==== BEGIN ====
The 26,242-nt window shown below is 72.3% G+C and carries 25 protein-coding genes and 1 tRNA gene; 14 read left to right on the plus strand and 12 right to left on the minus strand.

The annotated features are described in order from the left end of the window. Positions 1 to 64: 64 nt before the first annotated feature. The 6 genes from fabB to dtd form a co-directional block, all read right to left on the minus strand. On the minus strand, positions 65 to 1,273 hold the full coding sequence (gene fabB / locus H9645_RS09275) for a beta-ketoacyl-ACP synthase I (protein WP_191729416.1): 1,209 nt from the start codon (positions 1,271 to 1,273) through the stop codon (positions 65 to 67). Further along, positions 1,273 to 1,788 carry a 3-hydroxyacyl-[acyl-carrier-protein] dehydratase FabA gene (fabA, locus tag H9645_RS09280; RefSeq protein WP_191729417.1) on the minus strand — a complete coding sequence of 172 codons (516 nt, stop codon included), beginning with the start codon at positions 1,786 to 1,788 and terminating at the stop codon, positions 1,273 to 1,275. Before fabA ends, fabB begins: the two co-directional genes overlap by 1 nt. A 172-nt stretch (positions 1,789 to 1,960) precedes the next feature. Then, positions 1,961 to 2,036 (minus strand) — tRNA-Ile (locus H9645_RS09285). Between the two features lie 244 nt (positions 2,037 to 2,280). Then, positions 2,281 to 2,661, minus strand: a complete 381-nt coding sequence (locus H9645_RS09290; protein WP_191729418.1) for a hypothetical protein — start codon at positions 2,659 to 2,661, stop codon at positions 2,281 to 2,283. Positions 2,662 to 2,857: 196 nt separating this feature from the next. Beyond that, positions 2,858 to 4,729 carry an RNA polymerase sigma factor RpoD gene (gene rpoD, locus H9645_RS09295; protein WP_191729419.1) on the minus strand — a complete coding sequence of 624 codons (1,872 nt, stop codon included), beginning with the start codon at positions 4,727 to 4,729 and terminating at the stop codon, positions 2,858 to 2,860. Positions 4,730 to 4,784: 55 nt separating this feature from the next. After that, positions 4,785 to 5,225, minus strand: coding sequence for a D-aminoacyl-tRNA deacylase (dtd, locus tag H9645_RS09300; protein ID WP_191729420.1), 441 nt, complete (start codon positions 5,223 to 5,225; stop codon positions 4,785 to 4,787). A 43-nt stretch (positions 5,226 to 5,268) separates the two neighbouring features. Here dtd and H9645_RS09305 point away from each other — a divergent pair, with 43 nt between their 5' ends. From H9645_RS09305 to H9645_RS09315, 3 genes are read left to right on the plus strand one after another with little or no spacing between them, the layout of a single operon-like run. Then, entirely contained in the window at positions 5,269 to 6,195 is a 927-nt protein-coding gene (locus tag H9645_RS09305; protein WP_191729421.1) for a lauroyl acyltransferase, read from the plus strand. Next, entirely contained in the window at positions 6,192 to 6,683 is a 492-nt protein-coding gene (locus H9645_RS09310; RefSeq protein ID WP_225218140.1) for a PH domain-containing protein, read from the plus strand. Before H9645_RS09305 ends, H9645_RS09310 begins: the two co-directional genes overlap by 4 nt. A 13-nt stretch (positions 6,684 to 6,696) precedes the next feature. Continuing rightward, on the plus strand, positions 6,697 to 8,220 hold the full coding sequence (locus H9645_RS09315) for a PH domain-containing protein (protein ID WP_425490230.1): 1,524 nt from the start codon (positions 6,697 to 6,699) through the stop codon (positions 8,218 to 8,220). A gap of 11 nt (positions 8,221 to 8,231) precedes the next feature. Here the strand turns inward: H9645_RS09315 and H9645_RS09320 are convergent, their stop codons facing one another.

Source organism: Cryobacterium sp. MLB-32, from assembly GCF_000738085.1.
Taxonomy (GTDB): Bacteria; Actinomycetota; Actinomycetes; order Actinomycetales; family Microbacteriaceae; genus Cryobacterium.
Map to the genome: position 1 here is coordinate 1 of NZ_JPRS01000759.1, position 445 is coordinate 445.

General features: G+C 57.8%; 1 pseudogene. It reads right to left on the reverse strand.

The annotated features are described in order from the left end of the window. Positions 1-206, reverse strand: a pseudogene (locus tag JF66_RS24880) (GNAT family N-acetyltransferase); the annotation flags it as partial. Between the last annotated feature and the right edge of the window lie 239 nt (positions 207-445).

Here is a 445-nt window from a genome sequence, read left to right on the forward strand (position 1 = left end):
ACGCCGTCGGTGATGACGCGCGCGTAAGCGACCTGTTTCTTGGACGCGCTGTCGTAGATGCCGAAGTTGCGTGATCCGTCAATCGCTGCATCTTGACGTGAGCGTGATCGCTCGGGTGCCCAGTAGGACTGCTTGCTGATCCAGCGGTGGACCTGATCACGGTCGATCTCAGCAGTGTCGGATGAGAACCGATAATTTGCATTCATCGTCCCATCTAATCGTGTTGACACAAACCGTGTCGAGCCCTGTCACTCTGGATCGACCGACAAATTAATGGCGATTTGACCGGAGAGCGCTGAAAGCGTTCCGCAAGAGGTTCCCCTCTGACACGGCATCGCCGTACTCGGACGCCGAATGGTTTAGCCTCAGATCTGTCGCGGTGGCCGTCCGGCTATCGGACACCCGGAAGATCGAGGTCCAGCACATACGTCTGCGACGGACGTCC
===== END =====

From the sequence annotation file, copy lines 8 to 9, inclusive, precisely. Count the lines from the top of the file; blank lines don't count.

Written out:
Here is a 445-nt window from a genome sequence, read left to right on the forward strand (position 1 = left end):
ACGCCGTCGGTGATGACGCGCGCGTAAGCGACCTGTTTCTTGGACGCGCTGTCGTAGATGCCGAAGTTGCGTGATCCGTCAATCGCTGCATCTTGACGTGAGCGTGATCGCTCGGGTGCCCAGTAGGACTGCTTGCTGATCCAGCGGTGGACCTGATCACGGTCGATCTCAGCAGTGTCGGATGAGAACCGATAATTTGCATTCATCGTCCCATCTAATCGTGTTGACACAAACCGTGTCGAGCCCTGTCACTCTGGATCGACCGACAAATTAATGGCGATTTGACCGGAGAGCGCTGAAAGCGTTCCGCAAGAGGTTCCCCTCTGACACGGCATCGCCGTACTCGGACGCCGAATGGTTTAGCCTCAGATCTGTCGCGGTGGCCGTCCGGCTATCGGACACCCGGAAGATCGAGGTCCAGCACATACGTCTGCGACGGACGTCC